Dear Mayo Clinic: Coping with cancer and the holidays

Estimated reading time: 5 minutes

By Cynthia Weiss

DEAR MAYO CLINIC: A close family member recently was diagnosed with cancer. I'm struggling to be positive for my loved one even though I'm concerned. Do you have any advice as we move into the holiday season to help them but also to help me manage my own emotions?

ANSWER: Any medical diagnosis can be challenging, but cancer is very emotionally laden because it can come with many cognitive, emotional, psychological, spiritual and existential conundrums and challenges. Receiving a cancer diagnosis can be challenging any time of year, but it can be particularly trying during the holiday season since the holidays can trigger unique emotions.

Holidays are a time for reflection and planning for the future, but cancer forces us to think about things we generally don't think about, which may be more prevalent around holidays.

People often report that they struggle more with their emotions during the holidays because they focus on joy and opportunities for the future. Some people use the holiday season and the beginning of a new year to review goals or plans. But when a loved one is dealing with a potentially life-ending or life-changing condition, at the very least it colors how people perceive the future and how one may function. The absence of other family members at holiday gatherings can bring feelings of grief or loss to the forefront, creating more stress.

While everyone's situation is different  and not every problem has a solution  focusing on what you can control can help you cope.

Consider the following suggestions:

  • Talk with your loved one about what details they wish to share about their diagnosis and journey. It is a personal decision. But be mindful not to treat your loved one like a cancer patient. Changes in appearance, ability, energy and personality can induce mixed feelings in the person with cancer and others, so don't call them out at a gathering.
  • Anticipate potential problems that might arise during the holiday season and plan ahead. This strategy might include having the name of a health care professional who can help if something occurs while the patient is traveling away from home.
  • Adjust traditions. Consider how your loved one is coping with their cancer diagnosis and treatment. Talk with your family about opportunities to create new traditions in consideration of what your loved one may be able to do or wants to do. For instance, if your family member has always hosted a party for the family, but now they are struggling with symptoms that make it difficult to eat  let alone cook for others  ask someone else to entertain.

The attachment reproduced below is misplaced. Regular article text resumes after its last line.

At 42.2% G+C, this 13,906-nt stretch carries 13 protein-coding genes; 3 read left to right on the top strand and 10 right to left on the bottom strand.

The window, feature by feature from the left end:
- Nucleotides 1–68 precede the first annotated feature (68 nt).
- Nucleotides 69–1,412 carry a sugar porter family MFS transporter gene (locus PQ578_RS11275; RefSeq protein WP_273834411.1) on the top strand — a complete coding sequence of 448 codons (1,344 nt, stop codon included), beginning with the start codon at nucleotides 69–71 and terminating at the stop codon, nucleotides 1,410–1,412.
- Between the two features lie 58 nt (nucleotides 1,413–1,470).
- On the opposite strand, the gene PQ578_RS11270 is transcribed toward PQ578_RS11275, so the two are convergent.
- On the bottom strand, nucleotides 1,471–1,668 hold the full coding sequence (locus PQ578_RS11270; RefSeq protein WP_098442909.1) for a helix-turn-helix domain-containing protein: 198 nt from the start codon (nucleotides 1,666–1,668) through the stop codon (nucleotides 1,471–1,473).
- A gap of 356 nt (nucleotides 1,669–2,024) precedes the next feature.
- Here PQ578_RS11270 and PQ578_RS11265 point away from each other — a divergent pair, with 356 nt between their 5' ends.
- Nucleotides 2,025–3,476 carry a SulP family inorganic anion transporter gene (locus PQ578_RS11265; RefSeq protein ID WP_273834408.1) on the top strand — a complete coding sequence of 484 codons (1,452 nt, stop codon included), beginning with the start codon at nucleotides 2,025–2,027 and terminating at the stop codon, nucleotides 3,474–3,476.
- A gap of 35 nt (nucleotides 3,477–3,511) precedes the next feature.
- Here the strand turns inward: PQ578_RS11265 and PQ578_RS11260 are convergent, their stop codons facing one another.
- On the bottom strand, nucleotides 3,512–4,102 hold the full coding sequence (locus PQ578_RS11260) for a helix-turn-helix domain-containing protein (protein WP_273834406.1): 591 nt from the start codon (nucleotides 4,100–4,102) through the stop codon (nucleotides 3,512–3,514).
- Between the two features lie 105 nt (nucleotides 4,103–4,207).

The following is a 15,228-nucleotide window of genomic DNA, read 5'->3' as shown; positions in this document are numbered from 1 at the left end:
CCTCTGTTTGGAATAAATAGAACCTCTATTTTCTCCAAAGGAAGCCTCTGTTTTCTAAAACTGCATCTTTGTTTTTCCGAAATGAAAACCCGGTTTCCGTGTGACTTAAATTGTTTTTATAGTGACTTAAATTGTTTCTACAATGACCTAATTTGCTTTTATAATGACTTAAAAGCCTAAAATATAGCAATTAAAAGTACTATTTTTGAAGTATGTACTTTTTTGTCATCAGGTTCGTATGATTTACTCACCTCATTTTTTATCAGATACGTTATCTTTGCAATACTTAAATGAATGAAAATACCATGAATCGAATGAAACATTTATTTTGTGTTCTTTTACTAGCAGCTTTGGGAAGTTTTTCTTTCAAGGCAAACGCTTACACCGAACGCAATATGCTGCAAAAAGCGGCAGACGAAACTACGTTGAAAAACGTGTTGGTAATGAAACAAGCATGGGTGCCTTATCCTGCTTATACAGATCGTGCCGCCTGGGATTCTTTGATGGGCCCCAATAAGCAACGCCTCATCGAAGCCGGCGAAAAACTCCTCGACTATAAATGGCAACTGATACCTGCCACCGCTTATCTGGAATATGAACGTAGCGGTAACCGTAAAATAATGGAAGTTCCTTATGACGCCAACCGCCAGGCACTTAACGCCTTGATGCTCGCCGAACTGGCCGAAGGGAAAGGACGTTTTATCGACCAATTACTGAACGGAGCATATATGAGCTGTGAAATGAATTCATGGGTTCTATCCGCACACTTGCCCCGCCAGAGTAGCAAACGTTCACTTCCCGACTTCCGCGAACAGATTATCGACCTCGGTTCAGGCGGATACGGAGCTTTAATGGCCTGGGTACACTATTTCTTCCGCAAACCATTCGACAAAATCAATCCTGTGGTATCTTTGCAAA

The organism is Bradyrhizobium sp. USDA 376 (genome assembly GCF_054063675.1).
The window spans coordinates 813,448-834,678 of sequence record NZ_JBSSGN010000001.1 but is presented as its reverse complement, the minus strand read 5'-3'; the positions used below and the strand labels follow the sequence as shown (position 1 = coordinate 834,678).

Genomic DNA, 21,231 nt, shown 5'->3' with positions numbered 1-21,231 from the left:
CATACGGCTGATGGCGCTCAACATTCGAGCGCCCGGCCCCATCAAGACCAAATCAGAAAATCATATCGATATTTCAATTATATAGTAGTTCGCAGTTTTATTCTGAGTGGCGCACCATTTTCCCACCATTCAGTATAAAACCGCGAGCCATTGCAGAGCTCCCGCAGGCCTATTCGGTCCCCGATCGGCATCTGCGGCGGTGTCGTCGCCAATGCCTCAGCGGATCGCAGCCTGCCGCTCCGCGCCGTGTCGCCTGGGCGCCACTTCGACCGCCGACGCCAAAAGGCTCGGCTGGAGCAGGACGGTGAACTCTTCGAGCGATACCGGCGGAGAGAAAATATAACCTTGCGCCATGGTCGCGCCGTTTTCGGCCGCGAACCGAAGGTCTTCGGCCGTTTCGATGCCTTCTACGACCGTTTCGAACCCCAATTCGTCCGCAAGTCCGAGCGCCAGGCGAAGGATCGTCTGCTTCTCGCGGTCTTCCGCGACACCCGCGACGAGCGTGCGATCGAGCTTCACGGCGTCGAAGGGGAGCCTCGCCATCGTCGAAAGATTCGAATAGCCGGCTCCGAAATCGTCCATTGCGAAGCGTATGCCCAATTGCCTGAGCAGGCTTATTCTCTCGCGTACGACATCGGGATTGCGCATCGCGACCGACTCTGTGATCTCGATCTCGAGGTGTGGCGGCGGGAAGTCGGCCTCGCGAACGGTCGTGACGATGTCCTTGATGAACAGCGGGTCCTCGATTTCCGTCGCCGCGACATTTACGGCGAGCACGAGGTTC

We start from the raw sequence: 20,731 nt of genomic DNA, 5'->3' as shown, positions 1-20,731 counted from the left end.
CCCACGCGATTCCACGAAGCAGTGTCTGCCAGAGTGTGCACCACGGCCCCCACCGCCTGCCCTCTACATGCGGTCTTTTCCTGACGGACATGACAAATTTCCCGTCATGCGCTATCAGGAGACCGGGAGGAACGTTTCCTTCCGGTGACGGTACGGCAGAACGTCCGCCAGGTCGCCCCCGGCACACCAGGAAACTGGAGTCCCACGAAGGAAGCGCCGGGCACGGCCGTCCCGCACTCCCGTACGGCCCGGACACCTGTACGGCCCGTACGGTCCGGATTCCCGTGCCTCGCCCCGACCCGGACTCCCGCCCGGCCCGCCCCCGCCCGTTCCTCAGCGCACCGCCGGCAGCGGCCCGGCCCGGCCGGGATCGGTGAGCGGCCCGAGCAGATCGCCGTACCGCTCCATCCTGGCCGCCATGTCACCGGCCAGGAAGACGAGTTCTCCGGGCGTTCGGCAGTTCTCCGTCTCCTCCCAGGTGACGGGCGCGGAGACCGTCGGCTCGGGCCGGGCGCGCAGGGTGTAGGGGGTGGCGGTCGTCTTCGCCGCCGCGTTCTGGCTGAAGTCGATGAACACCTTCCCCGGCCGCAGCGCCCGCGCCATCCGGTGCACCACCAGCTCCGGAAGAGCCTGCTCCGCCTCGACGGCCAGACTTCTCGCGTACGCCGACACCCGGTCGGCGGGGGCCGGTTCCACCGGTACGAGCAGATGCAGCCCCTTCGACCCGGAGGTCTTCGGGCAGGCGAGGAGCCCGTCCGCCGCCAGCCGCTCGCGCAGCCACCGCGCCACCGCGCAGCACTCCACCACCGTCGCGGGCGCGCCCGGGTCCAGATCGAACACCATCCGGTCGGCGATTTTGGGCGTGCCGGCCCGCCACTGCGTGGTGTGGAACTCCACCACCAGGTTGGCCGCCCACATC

No matter how cancer is affecting you during the holidays, consider a problem-solving approach to coping:

  • If you take medication for depression, anxiety, or another mental health condition, refill your prescriptions before the holidays. If you feel your medication dose needs to be adjusted, talk to your mental health care professional before the holidays. Ask if you will be able to get any as-needed medications while out of town.
  • If you don’t have a mental health diagnosis but feel you might need mental health support over the holidays, talk to your health care professional and create a plan for medication management or talk therapy if needed.
  • Talk to a pastor, a rabbi, an imam or a counselor in your faith community.
  • To help you manage the stress and uncertainty, consider joining a support group or finding a mental health professional to discuss your concerns. Seek out stress management education resources
  • Have the phone numbers of at least three people you can talk to at any time if you find yourself in distress.
  • Create a happy memory box. Fill a box with photos, mementos or objects that remind you of joyful experiences. When feeling down, take out the box, look at its contents and try to recreate that joy with your memories.
  • Fight loneliness, especially if you live alone. Make plans with people. Go to an event or activity with friends or family, even if it’s only for a brief period of time.
  • Participate in activities that you find relaxing and restful.
  • Use a free or low-cost stress-management or meditation app on your phone.
  • Take advantage of any health and wellbeing resources offered by your employer.
  • Visit your local library to find books on stress relief and resilience, such as the Mayo Clinic Handbook for Happiness.

There is no one-size-fits-all approach to coping with cancer over the holidays. The challenges of a cancer diagnosis and its treatment vary from person to person, as do the resources you find helpful to deal with those challenges. What works for others might not work for you.

Your coping strategy should match your reality. And if you already have a full plate during the holidays, don't add to it. If you need to decline event invitations because it will create more anxiety, then feel free to say no. Most importantly, take care of yourself. Eat a healthy diet. Exercise. Sleep. Maintaining your wellness will make you a more effective support for your loved one.  Dr. Shehzad Niazi, Psychiatry, Mayo Clinic, Jacksonville, Florida

Learn more

Take an online "Stress management for cancer" course from Mayo Clinic's Stephen and Barbara Slaggie Family Cancer Education Center. Designed for patients and caregivers, this education series provides tools and techniques to meet physical, emotional, and spiritual needs as you learn to manage stress.

Explore the Cancer Education Center's Video Library for recordings of speakers and webinars to help people cope with cancer.

Join the "Caregivers Support Group" on Mayo Clinic Connect, an online community for patients and caregivers.

Also, read these articles:

A version of this article was originally published on the Mayo Clinic News Network.